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Virtual Instrumentation for Study of a Fluid Power System

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2019 ASEE Annual Conference & Exposition


Tampa, Florida

Publication Date

June 15, 2019

Start Date

June 15, 2019

End Date

June 19, 2019

Conference Session

ECCD Technical Session

Tagged Division

Energy Conversion and Conservation

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Paper Authors


Alamgir A. Choudhury Western Michigan University

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Alamgir A. Choudhury is an Associate Professor of Engineering Design, Manufacturing and Management Systems at Western Michigan University, Kalamazoo, Michigan. His MS and PhD are in mechanical engineering from NMSU (Las Cruces) and BS in mechanical engineering from BUET (Dhaka). His interest includes computer applications in curriculum, MCAE, mechanics, fluid power, and instrumentation & control. He is a Registered Professional Engineer in the State of Ohio and affiliated with ASME, ASEE, SME and TAP.

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Jorge Rodriguez P.E. Western Michigan University

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Professor in the Department of Engineering Design, Manufacturing, and Management Systems (EDMMS) at Western Michigan University's (WMU). Co-Director of the Center for Integrated Design (CID), and currently the college representative to the President’s University-wide Sustainability Committee at WMU. Received his Ph.D. in Mechanical Engineering-Design from University of Wisconsin-Madison and received an MBA from Rutgers University. His B.S. degree was in Mechanical and Electrical Engineering at Monterrey Tech (ITESM-Monterrey Campus). Teaches courses in CAD/CAE, Mechanical Design, Finite Element Method and Optimization. His interest are in the area of product development, topology optimization, additive manufacturing, sustainable design, and biomechanics.

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Awilma Paola Ventura Lugo Western Michigan University

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Awilma Ventura is a graduate student in manufacturing engineering at Western Michigan University. She comes from the Dominican Republic and did her undergraduate studies in mechanical engineering at Utah State University.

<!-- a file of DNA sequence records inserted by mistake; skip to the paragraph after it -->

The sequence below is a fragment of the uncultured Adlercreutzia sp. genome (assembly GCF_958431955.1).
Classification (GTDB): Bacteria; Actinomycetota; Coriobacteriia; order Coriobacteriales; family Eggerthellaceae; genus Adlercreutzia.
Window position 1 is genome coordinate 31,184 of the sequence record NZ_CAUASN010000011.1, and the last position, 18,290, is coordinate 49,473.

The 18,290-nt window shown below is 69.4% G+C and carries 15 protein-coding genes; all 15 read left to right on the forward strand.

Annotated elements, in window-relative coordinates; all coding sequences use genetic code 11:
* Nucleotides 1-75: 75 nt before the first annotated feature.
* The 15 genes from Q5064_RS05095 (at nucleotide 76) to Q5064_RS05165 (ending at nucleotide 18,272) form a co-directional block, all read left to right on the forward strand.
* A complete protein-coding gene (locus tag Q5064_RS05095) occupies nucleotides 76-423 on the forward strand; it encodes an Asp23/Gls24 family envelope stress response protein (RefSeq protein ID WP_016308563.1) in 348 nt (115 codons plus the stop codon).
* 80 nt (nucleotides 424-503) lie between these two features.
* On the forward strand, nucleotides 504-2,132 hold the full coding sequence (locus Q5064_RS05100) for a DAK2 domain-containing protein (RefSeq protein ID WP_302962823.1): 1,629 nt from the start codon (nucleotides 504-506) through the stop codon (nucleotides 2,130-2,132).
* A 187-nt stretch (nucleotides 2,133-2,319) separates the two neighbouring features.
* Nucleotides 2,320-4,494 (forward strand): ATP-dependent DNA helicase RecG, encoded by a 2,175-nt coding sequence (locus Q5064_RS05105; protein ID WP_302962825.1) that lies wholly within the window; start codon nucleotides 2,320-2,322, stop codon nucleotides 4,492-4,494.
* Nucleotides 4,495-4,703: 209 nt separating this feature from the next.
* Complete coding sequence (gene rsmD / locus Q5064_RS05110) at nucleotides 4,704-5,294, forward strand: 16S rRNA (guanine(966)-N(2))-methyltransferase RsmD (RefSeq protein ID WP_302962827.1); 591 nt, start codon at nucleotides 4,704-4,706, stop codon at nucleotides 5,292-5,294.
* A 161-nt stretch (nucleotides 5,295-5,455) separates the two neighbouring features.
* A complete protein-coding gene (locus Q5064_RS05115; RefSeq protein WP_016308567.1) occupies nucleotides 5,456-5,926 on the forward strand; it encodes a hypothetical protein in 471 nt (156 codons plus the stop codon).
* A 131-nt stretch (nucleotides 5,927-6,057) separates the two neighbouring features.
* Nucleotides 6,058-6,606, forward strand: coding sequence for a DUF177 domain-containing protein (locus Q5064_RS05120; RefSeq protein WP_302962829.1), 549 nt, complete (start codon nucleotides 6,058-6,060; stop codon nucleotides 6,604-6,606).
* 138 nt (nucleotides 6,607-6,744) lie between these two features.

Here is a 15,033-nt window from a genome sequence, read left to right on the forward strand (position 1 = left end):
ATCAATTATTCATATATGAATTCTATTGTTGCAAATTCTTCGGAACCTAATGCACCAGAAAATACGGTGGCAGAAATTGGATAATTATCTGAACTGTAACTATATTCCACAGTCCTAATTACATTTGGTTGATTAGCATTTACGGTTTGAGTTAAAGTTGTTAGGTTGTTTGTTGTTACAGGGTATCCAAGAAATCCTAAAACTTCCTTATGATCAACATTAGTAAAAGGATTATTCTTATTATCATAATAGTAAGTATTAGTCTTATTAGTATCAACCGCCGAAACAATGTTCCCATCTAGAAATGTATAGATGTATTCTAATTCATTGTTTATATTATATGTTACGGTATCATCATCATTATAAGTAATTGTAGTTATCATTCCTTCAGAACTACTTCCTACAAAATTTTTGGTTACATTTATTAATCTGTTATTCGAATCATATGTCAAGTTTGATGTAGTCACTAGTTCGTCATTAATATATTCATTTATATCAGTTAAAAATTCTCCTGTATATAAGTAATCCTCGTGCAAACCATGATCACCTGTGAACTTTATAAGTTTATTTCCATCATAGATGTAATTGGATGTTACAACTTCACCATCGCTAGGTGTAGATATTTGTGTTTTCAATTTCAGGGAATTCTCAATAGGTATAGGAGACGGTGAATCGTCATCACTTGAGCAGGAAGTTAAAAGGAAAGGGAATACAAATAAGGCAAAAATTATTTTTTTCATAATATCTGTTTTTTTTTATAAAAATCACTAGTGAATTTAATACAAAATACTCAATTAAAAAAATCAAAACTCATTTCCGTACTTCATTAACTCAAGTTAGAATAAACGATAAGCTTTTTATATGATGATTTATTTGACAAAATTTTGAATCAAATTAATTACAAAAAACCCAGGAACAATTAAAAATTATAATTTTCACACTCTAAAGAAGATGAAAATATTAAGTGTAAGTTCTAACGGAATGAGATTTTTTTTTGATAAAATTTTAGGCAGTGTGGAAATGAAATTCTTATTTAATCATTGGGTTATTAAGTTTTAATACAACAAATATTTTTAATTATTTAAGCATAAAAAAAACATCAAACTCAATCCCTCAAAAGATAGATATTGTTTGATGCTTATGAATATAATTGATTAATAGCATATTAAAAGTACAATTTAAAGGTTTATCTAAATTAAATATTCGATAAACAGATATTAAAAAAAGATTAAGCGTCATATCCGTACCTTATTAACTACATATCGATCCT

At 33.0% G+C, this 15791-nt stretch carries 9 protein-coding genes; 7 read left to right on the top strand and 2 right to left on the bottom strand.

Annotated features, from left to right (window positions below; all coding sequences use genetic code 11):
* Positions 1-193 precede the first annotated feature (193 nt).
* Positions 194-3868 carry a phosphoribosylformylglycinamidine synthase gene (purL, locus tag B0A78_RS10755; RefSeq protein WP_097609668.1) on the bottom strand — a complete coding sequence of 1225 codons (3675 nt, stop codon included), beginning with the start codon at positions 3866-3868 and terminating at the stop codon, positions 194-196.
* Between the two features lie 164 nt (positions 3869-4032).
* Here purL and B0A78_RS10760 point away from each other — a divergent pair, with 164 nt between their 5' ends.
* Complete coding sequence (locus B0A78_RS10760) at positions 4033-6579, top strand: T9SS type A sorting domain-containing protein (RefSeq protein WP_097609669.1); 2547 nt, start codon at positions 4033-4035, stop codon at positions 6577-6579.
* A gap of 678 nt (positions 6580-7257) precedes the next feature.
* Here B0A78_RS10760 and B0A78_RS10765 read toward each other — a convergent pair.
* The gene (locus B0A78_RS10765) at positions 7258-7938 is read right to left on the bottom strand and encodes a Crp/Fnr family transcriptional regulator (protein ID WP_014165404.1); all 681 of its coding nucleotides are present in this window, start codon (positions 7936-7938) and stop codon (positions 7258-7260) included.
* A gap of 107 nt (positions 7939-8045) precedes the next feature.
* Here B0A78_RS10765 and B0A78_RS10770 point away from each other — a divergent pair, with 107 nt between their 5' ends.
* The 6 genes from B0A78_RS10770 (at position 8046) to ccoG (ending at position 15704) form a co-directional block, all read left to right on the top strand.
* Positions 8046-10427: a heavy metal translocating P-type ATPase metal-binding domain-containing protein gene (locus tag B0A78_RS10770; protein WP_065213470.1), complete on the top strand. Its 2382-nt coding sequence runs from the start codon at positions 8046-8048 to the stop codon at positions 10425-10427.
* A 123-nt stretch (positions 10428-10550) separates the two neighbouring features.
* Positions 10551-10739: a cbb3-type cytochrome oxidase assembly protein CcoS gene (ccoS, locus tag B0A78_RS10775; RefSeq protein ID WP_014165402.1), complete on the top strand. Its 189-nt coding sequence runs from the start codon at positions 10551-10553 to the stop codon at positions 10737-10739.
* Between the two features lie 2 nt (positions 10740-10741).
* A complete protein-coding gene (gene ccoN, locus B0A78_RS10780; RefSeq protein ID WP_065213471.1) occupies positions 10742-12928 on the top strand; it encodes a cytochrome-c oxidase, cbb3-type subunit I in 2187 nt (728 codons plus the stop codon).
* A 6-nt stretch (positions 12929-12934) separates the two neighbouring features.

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Traditionally, fluid power systems are designed by considering various factors such as function, performance, reliability, safety, product cost, etc. Due to increasing awareness of energy use in industrial processes and their effect on the environment, energy costs are becoming an important criterion in the design of such industrial products. Analytical methods that determine energy loss in hydraulic systems are currently complex and computationally inefficient.

Experimental methods can be used to model energy efficiency in systems and study the performance of individual components. This paper presents the instrumentation required for monitoring process parameters of a hydraulic system in a senior design project. Though the focus of the project is to design an energy efficient system, such instrumentation allows for the use of experimental analysis in the design process and allows students to complete the design according to the timeline of the project.

A prototype of the system is being developed in the laboratory, as is virtual instrumentation based on the National Instrument data acquisition system. Individual process sensors are used to acquire process data. A LabVIEW program processes the sensor signals and creates a data file. The data is imported in an external analysis tool (MatLab) for determining parameter sensitivity and the system’s overall energy efficiency. Optimization of the cost function determines the optimal process parameters in the design.

Implementation of the parameter values in the physical system will result in an improved design of the hydraulic system and establish the validity of both the instrumentation and experimental method used in the design process.

Choudhury, A. A., & Rodriguez, J., & Ventura Lugo, A. P. (2019, June), Virtual Instrumentation for Study of a Fluid Power System Paper presented at 2019 ASEE Annual Conference & Exposition , Tampa, Florida. 10.18260/1-2--33534

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